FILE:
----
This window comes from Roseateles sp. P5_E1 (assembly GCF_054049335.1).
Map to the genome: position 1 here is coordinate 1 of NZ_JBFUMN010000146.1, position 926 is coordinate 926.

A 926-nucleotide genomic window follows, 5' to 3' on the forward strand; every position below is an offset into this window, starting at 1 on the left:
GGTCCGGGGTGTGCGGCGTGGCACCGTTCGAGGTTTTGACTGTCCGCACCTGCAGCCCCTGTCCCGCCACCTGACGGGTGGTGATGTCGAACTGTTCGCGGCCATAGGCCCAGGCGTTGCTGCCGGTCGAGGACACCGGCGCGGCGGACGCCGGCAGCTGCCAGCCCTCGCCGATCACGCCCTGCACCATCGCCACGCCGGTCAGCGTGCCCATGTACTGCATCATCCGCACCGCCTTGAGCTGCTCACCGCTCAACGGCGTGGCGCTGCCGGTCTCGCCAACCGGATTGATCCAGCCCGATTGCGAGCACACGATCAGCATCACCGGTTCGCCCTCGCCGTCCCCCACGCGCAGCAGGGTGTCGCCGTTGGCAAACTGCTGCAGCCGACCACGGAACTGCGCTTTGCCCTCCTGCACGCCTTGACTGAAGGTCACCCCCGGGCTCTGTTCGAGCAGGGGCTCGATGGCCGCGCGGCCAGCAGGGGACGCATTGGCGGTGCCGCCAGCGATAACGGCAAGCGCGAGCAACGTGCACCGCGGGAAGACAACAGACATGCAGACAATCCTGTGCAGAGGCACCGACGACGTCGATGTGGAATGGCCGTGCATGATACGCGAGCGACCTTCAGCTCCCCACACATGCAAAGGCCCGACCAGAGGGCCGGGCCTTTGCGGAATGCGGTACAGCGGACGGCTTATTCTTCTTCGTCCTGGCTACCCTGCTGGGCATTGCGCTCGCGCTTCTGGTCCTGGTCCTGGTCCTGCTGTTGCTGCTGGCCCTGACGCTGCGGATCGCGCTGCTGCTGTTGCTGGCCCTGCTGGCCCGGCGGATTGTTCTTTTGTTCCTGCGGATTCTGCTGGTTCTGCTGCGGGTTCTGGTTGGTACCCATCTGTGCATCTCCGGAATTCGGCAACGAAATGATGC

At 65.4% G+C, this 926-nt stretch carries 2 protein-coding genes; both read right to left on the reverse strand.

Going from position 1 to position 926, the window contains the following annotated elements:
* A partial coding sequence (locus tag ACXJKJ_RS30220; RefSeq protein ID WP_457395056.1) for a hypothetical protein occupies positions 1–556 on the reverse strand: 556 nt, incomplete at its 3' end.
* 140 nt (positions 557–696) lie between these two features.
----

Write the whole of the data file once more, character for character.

This window comes from Roseateles sp. P5_E1 (assembly GCF_054049335.1).
Map to the genome: position 1 here is coordinate 1 of NZ_JBFUMN010000146.1, position 926 is coordinate 926.

A 926-nucleotide genomic window follows, 5' to 3' on the forward strand; every position below is an offset into this window, starting at 1 on the left:
GGTCCGGGGTGTGCGGCGTGGCACCGTTCGAGGTTTTGACTGTCCGCACCTGCAGCCCCTGTCCCGCCACCTGACGGGTGGTGATGTCGAACTGTTCGCGGCCATAGGCCCAGGCGTTGCTGCCGGTCGAGGACACCGGCGCGGCGGACGCCGGCAGCTGCCAGCCCTCGCCGATCACGCCCTGCACCATCGCCACGCCGGTCAGCGTGCCCATGTACTGCATCATCCGCACCGCCTTGAGCTGCTCACCGCTCAACGGCGTGGCGCTGCCGGTCTCGCCAACCGGATTGATCCAGCCCGATTGCGAGCACACGATCAGCATCACCGGTTCGCCCTCGCCGTCCCCCACGCGCAGCAGGGTGTCGCCGTTGGCAAACTGCTGCAGCCGACCACGGAACTGCGCTTTGCCCTCCTGCACGCCTTGACTGAAGGTCACCCCCGGGCTCTGTTCGAGCAGGGGCTCGATGGCCGCGCGGCCAGCAGGGGACGCATTGGCGGTGCCGCCAGCGATAACGGCAAGCGCGAGCAACGTGCACCGCGGGAAGACAACAGACATGCAGACAATCCTGTGCAGAGGCACCGACGACGTCGATGTGGAATGGCCGTGCATGATACGCGAGCGACCTTCAGCTCCCCACACATGCAAAGGCCCGACCAGAGGGCCGGGCCTTTGCGGAATGCGGTACAGCGGACGGCTTATTCTTCTTCGTCCTGGCTACCCTGCTGGGCATTGCGCTCGCGCTTCTGGTCCTGGTCCTGGTCCTGCTGTTGCTGCTGGCCCTGACGCTGCGGATCGCGCTGCTGCTGTTGCTGGCCCTGCTGGCCCGGCGGATTGTTCTTTTGTTCCTGCGGATTCTGCTGGTTCTGCTGCGGGTTCTGGTTGGTACCCATCTGTGCATCTCCGGAATTCGGCAACGAAATGATGC

At 65.4% G+C, this 926-nt stretch carries 2 protein-coding genes; both read right to left on the reverse strand.

Going from position 1 to position 926, the window contains the following annotated elements:
* A partial coding sequence (locus tag ACXJKJ_RS30220; RefSeq protein ID WP_457395056.1) for a hypothetical protein occupies positions 1–556 on the reverse strand: 556 nt, incomplete at its 3' end.
* 140 nt (positions 557–696) lie between these two features.